Ancestry.com may return records that don’t match the first name you typed in, but strongly match other criteria included in your search. If a result matches all criteria save the name, it’s worth taking a closer look at the record.
Our ancestors moved around more than we might realize, and their records may give different places of birth or refer to the same place with different names. So it’s helpful to allow for location variations when searching for people in records. Once you begin typing a location name in Ancestry.com’s search form, the “place picker” will serve up suggested place names to help you choose the location assigned in Ancestry.com’s indexes. Choose a suggested place, or you won’t get search results.
Like the name fields, filling location fields also brings up filters that let you narrow your search. No filters checked is your broadest option: It’ll return any records matching your other criteria, with those that also match this place prioritized at the top of the list. Or you can check one of the filters to narrow your matches to records from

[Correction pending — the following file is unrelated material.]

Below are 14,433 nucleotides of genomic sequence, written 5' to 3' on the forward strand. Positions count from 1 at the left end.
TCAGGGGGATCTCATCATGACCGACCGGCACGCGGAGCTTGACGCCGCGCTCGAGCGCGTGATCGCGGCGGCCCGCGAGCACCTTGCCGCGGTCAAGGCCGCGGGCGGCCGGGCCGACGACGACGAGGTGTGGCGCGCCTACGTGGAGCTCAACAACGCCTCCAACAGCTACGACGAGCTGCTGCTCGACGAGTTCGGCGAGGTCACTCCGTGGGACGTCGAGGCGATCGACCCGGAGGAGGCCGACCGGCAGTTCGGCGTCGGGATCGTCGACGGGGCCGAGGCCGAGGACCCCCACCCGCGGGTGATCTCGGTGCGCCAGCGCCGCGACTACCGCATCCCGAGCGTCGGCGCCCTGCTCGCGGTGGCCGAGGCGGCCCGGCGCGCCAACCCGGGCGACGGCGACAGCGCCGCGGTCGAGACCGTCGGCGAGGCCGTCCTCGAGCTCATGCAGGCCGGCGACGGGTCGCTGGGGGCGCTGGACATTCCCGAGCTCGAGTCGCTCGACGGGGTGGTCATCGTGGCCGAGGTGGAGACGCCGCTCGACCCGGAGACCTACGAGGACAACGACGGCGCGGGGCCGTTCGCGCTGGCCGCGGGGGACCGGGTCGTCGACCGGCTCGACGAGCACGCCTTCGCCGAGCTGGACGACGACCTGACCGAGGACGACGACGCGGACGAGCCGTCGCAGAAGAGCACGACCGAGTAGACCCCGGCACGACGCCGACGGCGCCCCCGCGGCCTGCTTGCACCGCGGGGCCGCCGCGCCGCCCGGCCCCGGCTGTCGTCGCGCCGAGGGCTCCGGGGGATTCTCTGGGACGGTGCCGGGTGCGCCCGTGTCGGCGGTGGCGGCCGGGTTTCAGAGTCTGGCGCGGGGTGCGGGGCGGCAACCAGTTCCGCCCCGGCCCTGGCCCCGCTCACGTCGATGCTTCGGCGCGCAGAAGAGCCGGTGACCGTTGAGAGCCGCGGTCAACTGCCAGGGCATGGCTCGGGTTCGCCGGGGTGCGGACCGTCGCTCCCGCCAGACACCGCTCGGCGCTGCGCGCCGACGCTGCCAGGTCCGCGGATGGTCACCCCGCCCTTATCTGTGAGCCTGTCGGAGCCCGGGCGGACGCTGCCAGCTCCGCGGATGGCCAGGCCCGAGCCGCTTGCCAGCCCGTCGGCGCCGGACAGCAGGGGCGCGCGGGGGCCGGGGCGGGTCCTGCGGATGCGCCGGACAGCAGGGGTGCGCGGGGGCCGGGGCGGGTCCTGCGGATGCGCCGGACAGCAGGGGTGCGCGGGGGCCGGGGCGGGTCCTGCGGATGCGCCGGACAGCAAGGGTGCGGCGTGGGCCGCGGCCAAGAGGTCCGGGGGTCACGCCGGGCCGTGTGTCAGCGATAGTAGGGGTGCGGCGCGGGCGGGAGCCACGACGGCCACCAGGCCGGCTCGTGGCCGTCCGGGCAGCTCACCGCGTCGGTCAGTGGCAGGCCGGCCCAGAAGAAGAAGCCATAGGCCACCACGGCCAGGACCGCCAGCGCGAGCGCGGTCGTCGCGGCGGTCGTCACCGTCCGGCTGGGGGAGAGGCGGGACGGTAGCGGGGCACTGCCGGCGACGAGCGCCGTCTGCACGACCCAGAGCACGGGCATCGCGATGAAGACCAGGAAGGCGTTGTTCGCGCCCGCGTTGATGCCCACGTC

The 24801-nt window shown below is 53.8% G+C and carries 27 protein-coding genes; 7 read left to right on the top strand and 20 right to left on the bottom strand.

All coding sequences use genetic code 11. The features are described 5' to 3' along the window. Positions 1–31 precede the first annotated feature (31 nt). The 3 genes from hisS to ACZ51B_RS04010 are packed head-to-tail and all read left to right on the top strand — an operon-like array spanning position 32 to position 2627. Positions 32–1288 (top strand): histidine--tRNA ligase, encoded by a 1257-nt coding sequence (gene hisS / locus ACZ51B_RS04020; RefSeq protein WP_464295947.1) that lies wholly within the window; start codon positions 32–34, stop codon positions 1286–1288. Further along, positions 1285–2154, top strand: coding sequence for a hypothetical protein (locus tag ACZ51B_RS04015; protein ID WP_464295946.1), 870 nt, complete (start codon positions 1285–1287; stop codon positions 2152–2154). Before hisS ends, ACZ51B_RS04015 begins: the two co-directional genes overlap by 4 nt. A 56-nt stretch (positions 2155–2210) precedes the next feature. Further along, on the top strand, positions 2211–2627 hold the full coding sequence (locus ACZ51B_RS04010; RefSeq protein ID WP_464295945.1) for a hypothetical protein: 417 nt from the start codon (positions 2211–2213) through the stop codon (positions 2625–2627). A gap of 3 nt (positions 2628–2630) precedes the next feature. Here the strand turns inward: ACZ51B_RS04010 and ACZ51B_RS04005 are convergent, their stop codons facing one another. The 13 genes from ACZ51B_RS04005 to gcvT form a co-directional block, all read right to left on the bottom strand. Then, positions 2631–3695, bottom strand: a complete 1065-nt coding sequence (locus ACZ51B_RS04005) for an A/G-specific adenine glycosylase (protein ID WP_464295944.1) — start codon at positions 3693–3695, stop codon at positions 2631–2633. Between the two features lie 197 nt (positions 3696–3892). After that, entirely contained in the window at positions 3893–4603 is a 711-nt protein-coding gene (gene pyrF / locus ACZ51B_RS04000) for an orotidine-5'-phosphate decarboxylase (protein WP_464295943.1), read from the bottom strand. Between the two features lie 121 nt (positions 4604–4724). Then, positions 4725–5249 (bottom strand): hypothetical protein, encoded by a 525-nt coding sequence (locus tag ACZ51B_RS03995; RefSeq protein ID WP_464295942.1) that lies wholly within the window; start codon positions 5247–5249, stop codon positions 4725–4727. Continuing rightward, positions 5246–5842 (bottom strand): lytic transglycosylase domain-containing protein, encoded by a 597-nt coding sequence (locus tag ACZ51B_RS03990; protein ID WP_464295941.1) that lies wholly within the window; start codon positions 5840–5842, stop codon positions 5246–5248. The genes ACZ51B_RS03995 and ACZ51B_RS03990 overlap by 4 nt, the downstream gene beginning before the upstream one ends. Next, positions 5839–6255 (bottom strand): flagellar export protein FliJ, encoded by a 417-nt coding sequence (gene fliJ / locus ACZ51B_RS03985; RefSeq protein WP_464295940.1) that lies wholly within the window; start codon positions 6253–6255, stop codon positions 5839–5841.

- exactly the place you entered
- exactly the county where the place is located the county where the place is located plus surrounding counties
- the state where the place you entered is located
- the state and adjacent states
- the country where the place you entered is located
Adding a “Place your ancestor might have lived” helps focus your search. You also can add places where other life events, such as birth or death, happened by clicking on that event in the “Add event” area. Click Lived In to add another place the person might’ve lived. Click More to add a port of arrival or departure (if you’re searching immigration records), or place of military service. If you click Any Event, your search will return records in which the person named has any life event occurring in the location you entered.